Friday, November 9, 2012
Southeast Freight Conference: Memphis on track to become trade powerhouse
Leaders in the freight industry, including Norfolk Southern and Dunavant, presented to more than 300 logistics decision makers in Memphis at the two-day Southeast Freight Conference, sponsored by Cargo Business News. The Memphis World Trade Club co-sponsored the event, held at the Memphis Hilton and capped with the club's annual industry Port Night gala Thursday night at The Peabody hotel.
Norfolk Southern's $105 million, 380-acre Memphis Regional Intermodal Facility in Rossville is making steady progress toward promoting industrial development in Tennessee and Mississippi, according to Grant Cothran and Tommy Jackson. Cothran, manager of national accounts in intermodal development at Norfolk Southern, and Jackson, senior vice president of industrial asset services for CB Richard Ellis, briefed attendees on the state of the intermodal hub in their report on the Crescent Corridor.
The two provided updates on Norfolk Southern's $2.5 billion, multi-state effort to institute a 2,500-mile intermodal freight rail route from the Gulf Coast to the Mid-Atlantic. Infrastructure enhancements have included grade improvements and new construction on three highways. By 2016, the Interstate 69/269 beltway should be completed, as should the Piperton Hills connector roads linking U.S. 72 with state highways 57, 196 and 302.
"Great economic growth has already started within this particular beltway," Jackson said. "Part of it is related to Norfolk's coverage expansion and part of it is related to the roadway and infrastructure expansion in the area.
Rossville had its soft opening in July. The terminal has a 200,000-volume lift capacity, 1,000 parking spaces for trailers, high-tech gate and terminal automation technology to reduce the waiting times, 12,150 feet of lift track, and 7,110 feet of support track.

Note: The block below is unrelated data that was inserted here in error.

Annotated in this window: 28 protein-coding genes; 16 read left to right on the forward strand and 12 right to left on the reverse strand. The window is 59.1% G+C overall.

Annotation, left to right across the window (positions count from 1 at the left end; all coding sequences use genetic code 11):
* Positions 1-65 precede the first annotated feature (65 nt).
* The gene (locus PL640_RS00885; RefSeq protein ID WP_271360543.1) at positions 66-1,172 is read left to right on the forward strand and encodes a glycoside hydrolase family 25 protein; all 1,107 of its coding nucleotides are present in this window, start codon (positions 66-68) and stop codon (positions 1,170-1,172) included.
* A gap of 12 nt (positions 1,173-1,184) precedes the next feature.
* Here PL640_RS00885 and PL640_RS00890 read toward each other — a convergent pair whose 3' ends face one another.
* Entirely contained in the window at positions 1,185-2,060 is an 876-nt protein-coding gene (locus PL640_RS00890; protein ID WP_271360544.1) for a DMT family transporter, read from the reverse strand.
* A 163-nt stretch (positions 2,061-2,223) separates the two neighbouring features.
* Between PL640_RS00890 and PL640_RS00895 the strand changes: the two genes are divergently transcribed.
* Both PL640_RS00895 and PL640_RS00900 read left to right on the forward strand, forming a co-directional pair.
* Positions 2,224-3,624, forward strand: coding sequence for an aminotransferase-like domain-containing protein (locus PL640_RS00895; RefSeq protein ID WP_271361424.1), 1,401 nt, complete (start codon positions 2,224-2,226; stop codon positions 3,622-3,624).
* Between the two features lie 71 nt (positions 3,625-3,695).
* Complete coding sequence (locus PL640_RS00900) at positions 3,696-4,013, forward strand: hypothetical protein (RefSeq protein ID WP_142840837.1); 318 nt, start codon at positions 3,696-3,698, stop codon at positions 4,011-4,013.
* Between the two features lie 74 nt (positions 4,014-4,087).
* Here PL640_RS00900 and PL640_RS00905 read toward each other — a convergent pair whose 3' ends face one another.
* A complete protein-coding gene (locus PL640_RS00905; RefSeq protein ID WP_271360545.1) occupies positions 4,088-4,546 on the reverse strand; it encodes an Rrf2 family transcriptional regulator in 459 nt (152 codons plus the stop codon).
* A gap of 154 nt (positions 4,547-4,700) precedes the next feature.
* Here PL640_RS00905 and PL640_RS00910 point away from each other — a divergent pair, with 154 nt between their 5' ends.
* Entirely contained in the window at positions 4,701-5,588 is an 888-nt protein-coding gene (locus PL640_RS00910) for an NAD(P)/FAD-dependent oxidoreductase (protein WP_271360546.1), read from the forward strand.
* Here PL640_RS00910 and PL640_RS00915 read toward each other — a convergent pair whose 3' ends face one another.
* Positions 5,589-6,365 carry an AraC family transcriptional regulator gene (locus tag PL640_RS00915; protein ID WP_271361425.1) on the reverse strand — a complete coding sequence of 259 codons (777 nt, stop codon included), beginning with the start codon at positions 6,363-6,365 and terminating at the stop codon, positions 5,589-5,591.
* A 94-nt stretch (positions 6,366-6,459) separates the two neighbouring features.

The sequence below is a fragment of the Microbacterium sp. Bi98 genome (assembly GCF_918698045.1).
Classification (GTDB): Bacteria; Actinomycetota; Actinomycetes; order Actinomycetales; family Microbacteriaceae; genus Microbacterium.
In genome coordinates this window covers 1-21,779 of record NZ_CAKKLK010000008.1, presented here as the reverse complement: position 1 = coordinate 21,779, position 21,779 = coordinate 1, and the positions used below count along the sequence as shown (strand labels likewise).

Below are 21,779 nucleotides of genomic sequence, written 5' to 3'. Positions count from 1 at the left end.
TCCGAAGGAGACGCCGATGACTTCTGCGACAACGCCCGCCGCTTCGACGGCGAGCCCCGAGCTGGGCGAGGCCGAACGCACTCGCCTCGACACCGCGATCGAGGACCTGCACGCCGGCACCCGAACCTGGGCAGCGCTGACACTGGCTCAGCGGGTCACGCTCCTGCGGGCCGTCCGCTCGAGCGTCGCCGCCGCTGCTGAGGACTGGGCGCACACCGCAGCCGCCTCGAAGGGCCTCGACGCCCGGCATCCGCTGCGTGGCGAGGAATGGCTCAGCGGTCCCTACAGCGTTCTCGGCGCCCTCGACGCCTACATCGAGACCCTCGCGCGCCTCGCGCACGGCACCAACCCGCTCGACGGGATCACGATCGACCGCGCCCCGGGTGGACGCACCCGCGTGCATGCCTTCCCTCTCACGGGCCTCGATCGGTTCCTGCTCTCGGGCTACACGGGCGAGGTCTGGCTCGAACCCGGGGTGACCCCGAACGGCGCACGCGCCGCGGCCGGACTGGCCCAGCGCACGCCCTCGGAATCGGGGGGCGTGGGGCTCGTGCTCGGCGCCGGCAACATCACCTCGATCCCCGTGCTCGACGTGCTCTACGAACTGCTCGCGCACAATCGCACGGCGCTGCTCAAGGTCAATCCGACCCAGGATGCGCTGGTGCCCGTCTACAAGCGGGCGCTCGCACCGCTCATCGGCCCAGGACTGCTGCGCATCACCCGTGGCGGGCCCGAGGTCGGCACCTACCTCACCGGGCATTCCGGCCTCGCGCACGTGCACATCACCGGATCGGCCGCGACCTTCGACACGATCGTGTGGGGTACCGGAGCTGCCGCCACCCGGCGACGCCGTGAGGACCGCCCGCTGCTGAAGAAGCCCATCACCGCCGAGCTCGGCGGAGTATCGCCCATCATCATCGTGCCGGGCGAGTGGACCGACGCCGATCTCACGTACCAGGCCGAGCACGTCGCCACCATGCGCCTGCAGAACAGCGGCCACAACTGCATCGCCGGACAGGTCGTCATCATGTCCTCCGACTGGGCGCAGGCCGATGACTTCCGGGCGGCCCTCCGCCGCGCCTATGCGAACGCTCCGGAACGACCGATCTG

"I want to emphasize that we have plenty of room for expansion," Cothran said.
Memphis, with its logistics and transportation strengths, is going head to head with Chicago and Dallas, according to President and CEO William B. Dunavant III of Dunavant Enterprises. The city has the world's second busiest air cargo airport, fourth largest inland port, five major railroads, more than 400 trucking companies and seven interstate or U.S. highways.
"Memphis absolutely competes on all loads with Dallas and Chicago but the big difference is, in my opinion, less congestion and less cost," Dunavant said. Because of Valero's oil refinery, "It's pretty simple that fuel is cheaper than most locations. We don't have to transport it. It's made and refined here in our city."
"(Memphis has) this unique logistics position that's capable of reaching out not only to Asia, but Africa and North and South America as well," said Fred Malesa, vice president of international intermodal for Burlington Northern Santa Fe Railroad.
Malesa said BNSF and ocean shipping line OOCL have been working to build capacity in the Memphis area for 30 years. "We're committed to a long-standing and profitable future with Memphis," he added.
For more of the Memphis Daily News and The Commercial Appeal stories: memphisdailynews.com and commercialappeal.com
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